Most Intuition liners can be used for a variety of shells and applications but it will depend on height, thickness and flex desired. Intuition has a great guide on their site designed to help you choose the right liner for you. We settled on a few styles and then ask Intuition for advice by completing their Liner Fitting Information Form.
Upgrading your existing liner
You may remember that we reviewed the Black Diamond Swift Ski Boot in 2012—the downfall of that series when it was released was how quickly the liners softened up over a day of skiing. Black Diamond corrected the liner in subsequent models though have since orphaned their line of ski boots as part of a SKU rationalization process—not surprising given the estimate that a new ski boot model costs $300,000 just for the molds (one mold for each shell size), and that’s not including the design process. Those figures help to understand why some manufacturers may not invest as much R&D into developing a performance liner. So here we are and almost 5 years on the shell remains in great condition but the liners are beyond retirement. We thought this would be the perfect opportunity to test out an Intuition replacement liner and see what the performance upgrade is.
Below you can see the worn out Black Diamond Stock liners and the Intuition Pro-tongue Liners which replaced them.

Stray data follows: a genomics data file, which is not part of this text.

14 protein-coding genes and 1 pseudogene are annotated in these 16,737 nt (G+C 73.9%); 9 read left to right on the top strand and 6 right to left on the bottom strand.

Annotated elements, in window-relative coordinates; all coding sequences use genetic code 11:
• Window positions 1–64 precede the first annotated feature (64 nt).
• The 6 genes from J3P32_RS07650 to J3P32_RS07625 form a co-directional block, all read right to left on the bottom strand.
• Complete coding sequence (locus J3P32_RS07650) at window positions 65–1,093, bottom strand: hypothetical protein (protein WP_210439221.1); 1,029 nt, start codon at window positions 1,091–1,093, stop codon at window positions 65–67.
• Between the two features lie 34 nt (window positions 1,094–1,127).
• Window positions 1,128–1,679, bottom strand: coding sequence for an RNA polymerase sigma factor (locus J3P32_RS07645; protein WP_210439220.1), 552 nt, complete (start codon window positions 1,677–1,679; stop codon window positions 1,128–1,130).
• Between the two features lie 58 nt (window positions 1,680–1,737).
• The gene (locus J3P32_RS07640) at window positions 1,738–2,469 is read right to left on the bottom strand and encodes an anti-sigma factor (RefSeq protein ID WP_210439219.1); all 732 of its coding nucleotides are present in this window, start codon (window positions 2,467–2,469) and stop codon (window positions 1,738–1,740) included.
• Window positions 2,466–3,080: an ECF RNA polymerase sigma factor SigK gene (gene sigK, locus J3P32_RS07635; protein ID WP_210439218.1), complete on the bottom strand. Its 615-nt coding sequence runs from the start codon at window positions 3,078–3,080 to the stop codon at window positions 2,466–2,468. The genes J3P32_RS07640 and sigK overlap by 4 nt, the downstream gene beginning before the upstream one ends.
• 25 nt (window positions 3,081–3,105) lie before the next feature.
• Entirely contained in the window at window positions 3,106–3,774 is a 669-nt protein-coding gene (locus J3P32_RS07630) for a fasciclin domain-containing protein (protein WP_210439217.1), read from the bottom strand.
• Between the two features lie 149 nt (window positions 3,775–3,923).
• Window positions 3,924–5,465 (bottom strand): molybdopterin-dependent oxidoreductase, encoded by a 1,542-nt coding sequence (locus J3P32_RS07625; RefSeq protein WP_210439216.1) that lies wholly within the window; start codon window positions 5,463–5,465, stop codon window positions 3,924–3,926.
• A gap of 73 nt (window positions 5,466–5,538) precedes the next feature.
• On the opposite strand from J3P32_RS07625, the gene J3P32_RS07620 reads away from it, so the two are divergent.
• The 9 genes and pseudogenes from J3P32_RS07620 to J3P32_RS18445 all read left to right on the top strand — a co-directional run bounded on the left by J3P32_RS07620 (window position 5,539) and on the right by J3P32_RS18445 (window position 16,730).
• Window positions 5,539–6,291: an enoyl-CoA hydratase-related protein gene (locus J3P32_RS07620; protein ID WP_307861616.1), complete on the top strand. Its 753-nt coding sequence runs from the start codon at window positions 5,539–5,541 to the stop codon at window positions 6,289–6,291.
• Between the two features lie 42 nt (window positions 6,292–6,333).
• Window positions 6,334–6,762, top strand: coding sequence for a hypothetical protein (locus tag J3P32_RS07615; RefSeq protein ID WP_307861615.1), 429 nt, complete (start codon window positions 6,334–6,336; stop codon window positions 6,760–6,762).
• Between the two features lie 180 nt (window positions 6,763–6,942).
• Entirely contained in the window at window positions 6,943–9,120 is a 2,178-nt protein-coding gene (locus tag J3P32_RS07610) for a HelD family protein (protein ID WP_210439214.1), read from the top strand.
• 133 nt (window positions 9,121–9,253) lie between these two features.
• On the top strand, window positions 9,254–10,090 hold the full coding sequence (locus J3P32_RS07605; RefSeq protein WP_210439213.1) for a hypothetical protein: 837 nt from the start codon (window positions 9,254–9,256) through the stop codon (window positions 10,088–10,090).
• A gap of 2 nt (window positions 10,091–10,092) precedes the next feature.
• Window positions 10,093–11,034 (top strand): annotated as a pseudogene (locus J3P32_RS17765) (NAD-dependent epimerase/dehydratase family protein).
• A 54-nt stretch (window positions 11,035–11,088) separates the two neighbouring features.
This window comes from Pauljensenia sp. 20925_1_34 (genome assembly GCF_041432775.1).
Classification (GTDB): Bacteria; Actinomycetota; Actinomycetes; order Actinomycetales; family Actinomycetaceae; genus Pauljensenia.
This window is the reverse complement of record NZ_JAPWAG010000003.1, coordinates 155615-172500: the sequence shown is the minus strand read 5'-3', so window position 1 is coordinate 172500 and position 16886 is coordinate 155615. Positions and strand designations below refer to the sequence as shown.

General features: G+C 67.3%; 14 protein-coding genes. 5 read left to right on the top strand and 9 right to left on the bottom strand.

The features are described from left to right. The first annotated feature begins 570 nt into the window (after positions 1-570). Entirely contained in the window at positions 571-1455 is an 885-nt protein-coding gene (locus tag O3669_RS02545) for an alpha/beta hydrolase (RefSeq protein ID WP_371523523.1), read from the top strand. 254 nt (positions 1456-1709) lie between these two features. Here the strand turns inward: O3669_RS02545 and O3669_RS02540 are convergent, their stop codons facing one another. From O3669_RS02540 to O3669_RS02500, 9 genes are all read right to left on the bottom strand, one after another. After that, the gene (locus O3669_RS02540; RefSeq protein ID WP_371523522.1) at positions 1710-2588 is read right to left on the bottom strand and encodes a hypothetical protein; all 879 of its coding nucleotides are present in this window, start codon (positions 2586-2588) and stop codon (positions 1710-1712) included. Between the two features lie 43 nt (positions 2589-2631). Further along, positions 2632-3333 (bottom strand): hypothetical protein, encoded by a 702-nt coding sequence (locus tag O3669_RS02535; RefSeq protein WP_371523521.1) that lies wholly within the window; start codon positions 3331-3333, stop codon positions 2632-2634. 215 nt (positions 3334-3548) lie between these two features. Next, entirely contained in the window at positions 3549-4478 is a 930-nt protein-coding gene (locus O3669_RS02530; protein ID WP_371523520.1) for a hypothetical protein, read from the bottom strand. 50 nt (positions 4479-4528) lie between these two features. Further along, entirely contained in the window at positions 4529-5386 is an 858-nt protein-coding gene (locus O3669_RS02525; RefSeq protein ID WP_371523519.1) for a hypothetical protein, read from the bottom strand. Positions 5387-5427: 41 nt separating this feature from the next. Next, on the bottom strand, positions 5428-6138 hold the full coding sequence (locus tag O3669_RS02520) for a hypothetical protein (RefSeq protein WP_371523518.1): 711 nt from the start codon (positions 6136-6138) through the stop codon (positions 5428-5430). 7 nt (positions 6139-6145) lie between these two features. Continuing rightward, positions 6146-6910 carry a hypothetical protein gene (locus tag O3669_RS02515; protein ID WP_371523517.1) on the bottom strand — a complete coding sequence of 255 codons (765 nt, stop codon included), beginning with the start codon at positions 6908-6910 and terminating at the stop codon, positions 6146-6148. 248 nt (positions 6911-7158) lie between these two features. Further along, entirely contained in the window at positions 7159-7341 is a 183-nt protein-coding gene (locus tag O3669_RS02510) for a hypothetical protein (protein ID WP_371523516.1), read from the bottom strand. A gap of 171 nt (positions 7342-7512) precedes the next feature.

On Intuitions recommendation we settled on the Pro-Tongue liner as a replacement liner for the Black Diamond Swift Ski Boot, it’s compatible with Alpine Touring boots and is the stiffest of all their tongue style liners. As you can see the Intuition replacement liner is a great fit for the boot, what you can’t feel from these photos is how much more robust the Intuition liner is compared to the stock liner. See below for the verdict on this upgrade. Other features of the Pro-tongue include:
Sizes: 22-33 full sizes
If you need a wider toe box to accommodate a wide fore-foot and/or high instep you could opt for the Dreamliner. This liner can be worn out of the box or heat molded it has easy volume adjusting and room for custom footbeds. We found them a little more difficult to fit into existing touring boots as they are much larger than most stock liners even though they fit the reviewers foot well. La Sportiva Spectre liners are much thinner. That said, these are warmer and more comfy. Technica Zero G Guide liners are similar thickness but again larger volume so fitting the boot was difficult. The upper cuff is very hard and provides incredible support and cushioning from buckles. Integrated lacing system is handy but feels cheap and bulky.